Marine experts were shocked to discover Porter had suffered a rare eel bite. Waikiki Aquarium director Andrew Rossiter said it was likely a moray eel at least five feet in length (stock image)

Marine experts were shocked to discover Porter had suffered a rare eel bite. Waikiki Aquarium director Andrew Rossiter said it was likely a moray eel at least five feet in length (stock image)
A woman has described the moment she was bitten by a giant eel while sunbathing at a beach in Hawaii.

Kristen Porter was lounging on a floatie off of Kuhio Beach on the afternoon of July 29 when she felt something bite her.

'My feet were dangling down and I was there for hours, so I was completely surprised that all of a sudden something attacked my foot,' the mom vacationing from Annapolis, Maryland, told KHON.

'I couldn't believe it, but I knew immediately that it was something bad, and it wasn't just like a fish nibble, so I pulled my foot into the air and there was blood everywhere.'

Porter's son and two other beachgoers helped her to the shore, where a lifeguard examined the wound and told her she'd been bitten by an eel.


Experts have been just as shocked by the eel attack as Porter was, because the sea creatures tend to be active at night and aren't known for engaging with humans.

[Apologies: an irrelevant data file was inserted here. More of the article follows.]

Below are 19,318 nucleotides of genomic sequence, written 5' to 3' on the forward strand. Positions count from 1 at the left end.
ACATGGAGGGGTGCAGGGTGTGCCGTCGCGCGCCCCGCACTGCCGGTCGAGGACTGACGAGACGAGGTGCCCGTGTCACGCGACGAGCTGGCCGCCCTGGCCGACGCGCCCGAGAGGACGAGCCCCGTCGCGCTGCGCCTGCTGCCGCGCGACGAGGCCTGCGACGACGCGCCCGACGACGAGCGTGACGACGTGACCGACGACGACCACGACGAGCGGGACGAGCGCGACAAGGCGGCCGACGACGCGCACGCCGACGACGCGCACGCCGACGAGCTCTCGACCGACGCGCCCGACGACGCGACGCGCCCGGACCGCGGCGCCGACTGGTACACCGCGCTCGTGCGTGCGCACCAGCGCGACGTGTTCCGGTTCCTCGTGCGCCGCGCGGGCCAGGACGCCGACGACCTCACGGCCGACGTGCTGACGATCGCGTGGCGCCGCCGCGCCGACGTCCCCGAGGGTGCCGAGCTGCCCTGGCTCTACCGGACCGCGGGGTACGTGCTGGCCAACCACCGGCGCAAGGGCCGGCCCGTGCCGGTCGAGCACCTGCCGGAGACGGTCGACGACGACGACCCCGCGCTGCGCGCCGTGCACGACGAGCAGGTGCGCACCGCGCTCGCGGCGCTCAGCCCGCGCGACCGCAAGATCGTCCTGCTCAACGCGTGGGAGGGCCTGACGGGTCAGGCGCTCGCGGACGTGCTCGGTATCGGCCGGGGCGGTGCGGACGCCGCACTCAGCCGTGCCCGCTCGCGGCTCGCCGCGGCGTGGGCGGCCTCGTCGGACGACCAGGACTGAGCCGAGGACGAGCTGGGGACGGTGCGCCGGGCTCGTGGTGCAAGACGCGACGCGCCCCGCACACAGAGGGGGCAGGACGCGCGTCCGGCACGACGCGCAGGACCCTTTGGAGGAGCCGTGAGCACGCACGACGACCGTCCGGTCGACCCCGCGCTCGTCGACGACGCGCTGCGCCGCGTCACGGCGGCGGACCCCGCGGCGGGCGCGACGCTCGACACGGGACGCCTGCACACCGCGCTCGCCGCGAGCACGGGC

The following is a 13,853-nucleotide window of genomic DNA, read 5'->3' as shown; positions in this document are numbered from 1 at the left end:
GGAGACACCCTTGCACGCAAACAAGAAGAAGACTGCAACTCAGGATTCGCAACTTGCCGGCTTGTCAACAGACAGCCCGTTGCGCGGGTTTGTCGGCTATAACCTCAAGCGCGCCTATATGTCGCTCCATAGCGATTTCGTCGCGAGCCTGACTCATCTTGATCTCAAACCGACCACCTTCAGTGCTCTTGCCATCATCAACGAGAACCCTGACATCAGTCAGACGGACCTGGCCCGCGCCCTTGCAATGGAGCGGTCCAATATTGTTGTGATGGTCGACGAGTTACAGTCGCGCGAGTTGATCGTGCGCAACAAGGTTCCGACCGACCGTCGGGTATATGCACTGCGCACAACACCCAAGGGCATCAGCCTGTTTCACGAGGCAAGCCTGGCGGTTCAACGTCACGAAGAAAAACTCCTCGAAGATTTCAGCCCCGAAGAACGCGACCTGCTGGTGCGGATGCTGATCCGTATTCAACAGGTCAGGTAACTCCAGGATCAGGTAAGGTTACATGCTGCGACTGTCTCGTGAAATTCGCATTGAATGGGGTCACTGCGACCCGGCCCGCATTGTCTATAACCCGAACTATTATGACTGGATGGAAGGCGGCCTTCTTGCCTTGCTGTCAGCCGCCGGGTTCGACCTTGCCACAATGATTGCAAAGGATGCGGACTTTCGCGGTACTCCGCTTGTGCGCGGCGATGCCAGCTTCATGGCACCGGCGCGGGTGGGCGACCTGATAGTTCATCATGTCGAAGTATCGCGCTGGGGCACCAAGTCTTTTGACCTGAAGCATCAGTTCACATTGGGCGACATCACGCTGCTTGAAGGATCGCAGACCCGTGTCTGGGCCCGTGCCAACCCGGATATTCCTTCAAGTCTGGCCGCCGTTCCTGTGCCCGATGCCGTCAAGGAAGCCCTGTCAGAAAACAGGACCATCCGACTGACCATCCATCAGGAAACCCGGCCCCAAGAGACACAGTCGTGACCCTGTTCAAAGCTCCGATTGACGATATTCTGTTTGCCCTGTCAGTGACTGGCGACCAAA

'Eel attacks are quite rare. Basically, eels aren't aggressive to humans,' Dr Kalani Brady, a dive instructor, told the local station.

'If they feel trapped or if a human sticks their foot down in a hole, they may defensively bite.'

Waikiki Aquarium director Andrew Rossiter added: '[This bite] was definitely a case of mistaken identity, because the eel's teeth penetrate, so they literally pierce their prey and swallow their prey whole, so I doubt the eel was trying to swallow the lady whole.'

Rossiter said he wouldn't have expected an eel to be hanging out by the beach because they typically prefer rocky areas.

'I think the beach she was at, I don't think there's big rocky areas over there, so it's very unusual, very mysterious,' he said.


Rossiter examined photos of the wound and determined the aggressor was likely a moray eel measuring at least five feet in length, adding that there are five or six other eel species in Hawaii that could cause a bite like the one Porter had.

It took experts nearly a week to confirm that the bite was from an eel rather than a shark, based on the thin teeth marks.

The International Shark File in Florida made the official confirmation on Thursday.